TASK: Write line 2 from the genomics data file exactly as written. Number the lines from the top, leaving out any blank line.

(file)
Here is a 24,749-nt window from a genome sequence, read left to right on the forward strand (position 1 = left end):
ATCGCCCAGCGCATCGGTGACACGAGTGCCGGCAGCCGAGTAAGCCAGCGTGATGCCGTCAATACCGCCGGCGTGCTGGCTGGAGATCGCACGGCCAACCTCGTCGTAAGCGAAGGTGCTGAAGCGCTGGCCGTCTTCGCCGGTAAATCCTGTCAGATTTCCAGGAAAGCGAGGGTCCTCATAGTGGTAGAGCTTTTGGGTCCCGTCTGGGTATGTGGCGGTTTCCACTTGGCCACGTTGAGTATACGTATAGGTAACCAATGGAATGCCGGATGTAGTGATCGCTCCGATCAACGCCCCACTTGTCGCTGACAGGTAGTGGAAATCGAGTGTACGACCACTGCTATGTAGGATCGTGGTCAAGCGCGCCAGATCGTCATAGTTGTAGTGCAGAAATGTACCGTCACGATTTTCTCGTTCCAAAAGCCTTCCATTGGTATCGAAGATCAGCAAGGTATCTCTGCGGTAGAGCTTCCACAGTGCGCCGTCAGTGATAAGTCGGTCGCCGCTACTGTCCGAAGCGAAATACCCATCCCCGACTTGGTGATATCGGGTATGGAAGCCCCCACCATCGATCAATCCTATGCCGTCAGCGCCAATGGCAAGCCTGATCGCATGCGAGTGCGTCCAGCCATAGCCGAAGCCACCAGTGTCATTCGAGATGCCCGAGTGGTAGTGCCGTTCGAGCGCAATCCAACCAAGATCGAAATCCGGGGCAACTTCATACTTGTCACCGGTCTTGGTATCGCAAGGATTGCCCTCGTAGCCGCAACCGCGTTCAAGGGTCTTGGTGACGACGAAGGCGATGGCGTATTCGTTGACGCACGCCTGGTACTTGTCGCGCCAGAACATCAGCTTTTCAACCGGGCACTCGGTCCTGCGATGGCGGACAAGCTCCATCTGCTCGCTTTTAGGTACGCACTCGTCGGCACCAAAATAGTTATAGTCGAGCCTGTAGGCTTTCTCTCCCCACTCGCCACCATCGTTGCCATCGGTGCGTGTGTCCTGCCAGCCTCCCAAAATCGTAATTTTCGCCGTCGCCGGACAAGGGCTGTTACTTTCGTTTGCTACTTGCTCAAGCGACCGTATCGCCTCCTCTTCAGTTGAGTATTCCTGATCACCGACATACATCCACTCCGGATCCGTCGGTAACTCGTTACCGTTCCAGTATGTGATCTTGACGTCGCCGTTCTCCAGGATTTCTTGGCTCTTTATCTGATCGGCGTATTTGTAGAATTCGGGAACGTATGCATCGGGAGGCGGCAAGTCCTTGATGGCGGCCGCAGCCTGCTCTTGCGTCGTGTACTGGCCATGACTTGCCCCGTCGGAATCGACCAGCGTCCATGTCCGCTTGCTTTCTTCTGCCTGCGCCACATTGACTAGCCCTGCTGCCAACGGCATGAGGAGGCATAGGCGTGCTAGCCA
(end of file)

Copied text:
ATCGCCCAGCGCATCGGTGACACGAGTGCCGGCAGCCGAGTAAGCCAGCGTGATGCCGTCAATACCGCCGGCGTGCTGGCTGGAGATCGCACGGCCAACCTCGTCGTAAGCGAAGGTGCTGAAGCGCTGGCCGTCTTCGCCGGTAAATCCTGTCAGATTTCCAGGAAAGCGAGGGTCCTCATAGTGGTAGAGCTTTTGGGTCCCGTCTGGGTATGTGGCGGTTTCCACTTGGCCACGTTGAGTATACGTATAGGTAACCAATGGAATGCCGGATGTAGTGATCGCTCCGATCAACGCCCCACTTGTCGCTGACAGGTAGTGGAAATCGAGTGTACGACCACTGCTATGTAGGATCGTGGTCAAGCGCGCCAGATCGTCATAGTTGTAGTGCAGAAATGTACCGTCACGATTTTCTCGTTCCAAAAGCCTTCCATTGGTATCGAAGATCAGCAAGGTATCTCTGCGGTAGAGCTTCCACAGTGCGCCGTCAGTGATAAGTCGGTCGCCGCTACTGTCCGAAGCGAAATACCCATCCCCGACTTGGTGATATCGGGTATGGAAGCCCCCACCATCGATCAATCCTATGCCGTCAGCGCCAATGGCAAGCCTGATCGCATGCGAGTGCGTCCAGCCATAGCCGAAGCCACCAGTGTCATTCGAGATGCCCGAGTGGTAGTGCCGTTCGAGCGCAATCCAACCAAGATCGAAATCCGGGGCAACTTCATACTTGTCACCGGTCTTGGTATCGCAAGGATTGCCCTCGTAGCCGCAACCGCGTTCAAGGGTCTTGGTGACGACGAAGGCGATGGCGTATTCGTTGACGCACGCCTGGTACTTGTCGCGCCAGAACATCAGCTTTTCAACCGGGCACTCGGTCCTGCGATGGCGGACAAGCTCCATCTGCTCGCTTTTAGGTACGCACTCGTCGGCACCAAAATAGTTATAGTCGAGCCTGTAGGCTTTCTCTCCCCACTCGCCACCATCGTTGCCATCGGTGCGTGTGTCCTGCCAGCCTCCCAAAATCGTAATTTTCGCCGTCGCCGGACAAGGGCTGTTACTTTCGTTTGCTACTTGCTCAAGCGACCGTATCGCCTCCTCTTCAGTTGAGTATTCCTGATCACCGACATACATCCACTCCGGATCCGTCGGTAACTCGTTACCGTTCCAGTATGTGATCTTGACGTCGCCGTTCTCCAGGATTTCTTGGCTCTTTATCTGATCGGCGTATTTGTAGAATTCGGGAACGTATGCATCGGGAGGCGGCAAGTCCTTGATGGCGGCCGCAGCCTGCTCTTGCGTCGTGTACTGGCCATGACTTGCCCCGTCGGAATCGACCAGCGTCCATGTCCGCTTGCTTTCTTCTGCCTGCGCCACATTGACTAGCCCTGCTGCCAACGGCATGAGGAGGCATAGGCGTGCTAGCCA